Cynthia McFadden was named co-anchor of ABC News' "Nightline" in October 2005. She joined ABC News in February 1994 as the network's legal correspondent. Two years later she was named a correspondent for "PrimeTime," and was made a co-anchor of the broadcast in 2004.
In 2012, McFadden landed several high-profile interviews that included author J.K. Rowling, award-winning recording artist Taylor Swift and First Lady Michelle Obama. Additionally, McFadden took an exclusive and rare look inside the new Ku Klux Klan and covered the tragic school shooting in Newtown, Conn.
Much of McFadden's work has focused on children. She has reported two ground-breaking documentaries on the lives of children being raised by their grandparents ("Family Lost, Family Found" June 2005; "The Outsiders," February 2007). The first documentary followed three children over four years; the second followed two families for a year. Both chronicled the epidemic of children being raised by grandparents, six million at last count. In addition she has reported on children whose parents are serving in Iraq, children aging out of the foster care system (nominated for a 2007 Emmy; winner of the Robert F. Kennedy Award), obese children and violent children. In 2005, she took network cameras -- for the first time -- inside a family court in Kentucky.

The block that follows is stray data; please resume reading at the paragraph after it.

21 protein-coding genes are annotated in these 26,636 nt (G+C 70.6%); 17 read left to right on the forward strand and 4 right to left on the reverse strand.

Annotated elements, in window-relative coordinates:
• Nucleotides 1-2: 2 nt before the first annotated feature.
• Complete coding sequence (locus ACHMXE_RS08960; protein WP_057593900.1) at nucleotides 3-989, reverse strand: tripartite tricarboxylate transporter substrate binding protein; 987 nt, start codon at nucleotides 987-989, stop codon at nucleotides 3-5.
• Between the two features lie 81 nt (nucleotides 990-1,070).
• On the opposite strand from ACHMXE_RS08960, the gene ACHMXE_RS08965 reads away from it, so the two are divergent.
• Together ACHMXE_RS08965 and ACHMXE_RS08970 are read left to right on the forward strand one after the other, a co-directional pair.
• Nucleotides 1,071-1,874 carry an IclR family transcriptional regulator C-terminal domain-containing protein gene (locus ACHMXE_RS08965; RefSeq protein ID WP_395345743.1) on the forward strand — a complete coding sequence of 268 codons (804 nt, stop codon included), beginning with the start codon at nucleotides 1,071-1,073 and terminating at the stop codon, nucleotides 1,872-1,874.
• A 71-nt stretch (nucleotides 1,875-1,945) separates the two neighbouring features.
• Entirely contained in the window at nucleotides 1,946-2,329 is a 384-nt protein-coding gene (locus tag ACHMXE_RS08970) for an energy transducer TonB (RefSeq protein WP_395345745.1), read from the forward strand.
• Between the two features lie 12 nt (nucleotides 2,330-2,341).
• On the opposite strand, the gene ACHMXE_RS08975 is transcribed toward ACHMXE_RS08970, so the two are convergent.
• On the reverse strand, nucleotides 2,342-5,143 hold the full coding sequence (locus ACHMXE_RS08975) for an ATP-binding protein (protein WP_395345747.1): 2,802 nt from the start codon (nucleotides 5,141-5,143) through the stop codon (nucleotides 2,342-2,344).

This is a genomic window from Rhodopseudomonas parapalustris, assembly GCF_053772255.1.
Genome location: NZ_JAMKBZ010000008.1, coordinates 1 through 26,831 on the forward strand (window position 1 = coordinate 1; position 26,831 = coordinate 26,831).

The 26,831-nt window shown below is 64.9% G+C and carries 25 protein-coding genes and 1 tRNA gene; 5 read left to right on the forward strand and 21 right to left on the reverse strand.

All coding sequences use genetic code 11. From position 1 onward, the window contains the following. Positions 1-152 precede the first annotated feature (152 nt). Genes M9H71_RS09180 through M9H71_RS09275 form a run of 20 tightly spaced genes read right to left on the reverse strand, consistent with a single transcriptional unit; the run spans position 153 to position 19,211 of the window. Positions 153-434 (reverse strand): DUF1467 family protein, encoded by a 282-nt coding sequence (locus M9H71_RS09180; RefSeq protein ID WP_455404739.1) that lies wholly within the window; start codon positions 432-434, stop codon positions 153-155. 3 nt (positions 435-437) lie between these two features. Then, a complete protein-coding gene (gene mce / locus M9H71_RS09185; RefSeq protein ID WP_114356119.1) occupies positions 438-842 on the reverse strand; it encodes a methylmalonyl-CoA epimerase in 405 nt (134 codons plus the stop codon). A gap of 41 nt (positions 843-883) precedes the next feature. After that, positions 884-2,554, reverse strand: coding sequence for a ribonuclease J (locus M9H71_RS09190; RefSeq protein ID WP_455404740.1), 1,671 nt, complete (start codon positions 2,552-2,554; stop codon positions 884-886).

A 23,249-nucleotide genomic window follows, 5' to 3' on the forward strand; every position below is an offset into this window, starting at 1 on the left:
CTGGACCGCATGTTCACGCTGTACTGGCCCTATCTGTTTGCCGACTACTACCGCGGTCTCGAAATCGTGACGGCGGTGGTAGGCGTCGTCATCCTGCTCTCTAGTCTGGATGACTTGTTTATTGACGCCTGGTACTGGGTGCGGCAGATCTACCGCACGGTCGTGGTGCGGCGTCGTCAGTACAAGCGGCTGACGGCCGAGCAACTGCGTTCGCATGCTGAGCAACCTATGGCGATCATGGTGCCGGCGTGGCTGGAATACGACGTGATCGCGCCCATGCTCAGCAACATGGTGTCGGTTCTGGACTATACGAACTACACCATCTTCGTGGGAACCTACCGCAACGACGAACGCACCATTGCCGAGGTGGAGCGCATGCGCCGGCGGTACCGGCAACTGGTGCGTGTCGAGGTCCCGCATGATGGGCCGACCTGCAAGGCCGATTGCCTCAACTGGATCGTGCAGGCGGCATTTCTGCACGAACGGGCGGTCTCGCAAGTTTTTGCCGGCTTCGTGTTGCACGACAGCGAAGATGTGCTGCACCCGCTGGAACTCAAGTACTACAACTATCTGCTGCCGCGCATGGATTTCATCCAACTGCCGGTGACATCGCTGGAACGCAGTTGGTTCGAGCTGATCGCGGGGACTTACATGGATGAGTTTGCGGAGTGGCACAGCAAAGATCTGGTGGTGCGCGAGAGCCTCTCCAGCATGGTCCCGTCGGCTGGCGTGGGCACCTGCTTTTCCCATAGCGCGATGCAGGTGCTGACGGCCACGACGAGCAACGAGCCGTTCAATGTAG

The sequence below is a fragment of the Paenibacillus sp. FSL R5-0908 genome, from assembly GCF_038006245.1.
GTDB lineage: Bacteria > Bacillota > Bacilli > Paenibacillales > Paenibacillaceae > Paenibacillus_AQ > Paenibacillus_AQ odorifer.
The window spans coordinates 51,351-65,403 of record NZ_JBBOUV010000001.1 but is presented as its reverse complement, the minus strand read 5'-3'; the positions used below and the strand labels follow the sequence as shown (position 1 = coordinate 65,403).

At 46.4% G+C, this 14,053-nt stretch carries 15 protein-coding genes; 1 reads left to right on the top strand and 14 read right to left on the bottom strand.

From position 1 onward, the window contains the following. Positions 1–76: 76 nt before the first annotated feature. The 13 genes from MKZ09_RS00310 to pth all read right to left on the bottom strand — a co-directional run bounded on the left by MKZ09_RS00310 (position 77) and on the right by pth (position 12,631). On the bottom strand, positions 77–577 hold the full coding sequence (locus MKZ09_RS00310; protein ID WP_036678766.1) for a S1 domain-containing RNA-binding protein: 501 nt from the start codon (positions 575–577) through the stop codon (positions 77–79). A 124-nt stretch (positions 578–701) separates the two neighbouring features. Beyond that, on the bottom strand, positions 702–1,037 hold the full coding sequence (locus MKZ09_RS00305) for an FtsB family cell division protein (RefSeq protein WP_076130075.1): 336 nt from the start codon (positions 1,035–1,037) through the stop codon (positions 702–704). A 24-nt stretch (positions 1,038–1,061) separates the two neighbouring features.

McFadden has won numerous awards for her international work. She has reported extensively from Africa and India on the HIV-AIDS pandemic; from China on the environmental costs of that country's rapid economic growth; and from Israel and India on the illegal sale of women and young girls into sexual slavery. Her investigation into horrific human rights abuses in several Mexican mental hospitals led to a major overhaul of that government's institutions for the mentally ill. In the summer of 2005, in the wake of the London bombings, she traveled to Pakistan for an exclusive interview with President Pervez Musharraf and gathered rare footage of a Pakistan Security Council meeting.
Prior to assuming co-anchor duties at "Nightline," McFadden occasionally sat in for Ted Koppel and reported for the broadcast, including two exclusive reports on the U.S. government's efforts to secure loose nuclear materials both domestically and abroad.
In her role as ABC News' senior legal correspondent, McFadden covered a wide range of stories from the Justice Department and the Supreme Court. She also broke numerous stories on this beat and reported on legal cases from O.J. Simpson to Martha Stewart, Kobe Bryant, Elizabeth Smart, Laci Peterson and Michael Jackson. In 2004, she served as the legal editor and narrator of the ground-breaking ABC News documentary series, "In the Jury Room," which chronicled six homicide trials from a unique, fly-on-the-wall perspective. The series made television history by becoming the first program to show jury deliberations in a death penalty case. Also in 2004, she co-anchored and reported an hour-long documentary on school integration, 50 years after Brown v. Board of Education. The program has won several awards, including the First-Place Documentary from the N.Y. Association of Black Journalists.
As part of ABC's 9/11 reporting team McFadden received a 2001-2002 duPont Award. For ABC's Millennium coverage she reported from Cuba and was part of the team which was awarded the 1999-2000 Emmy.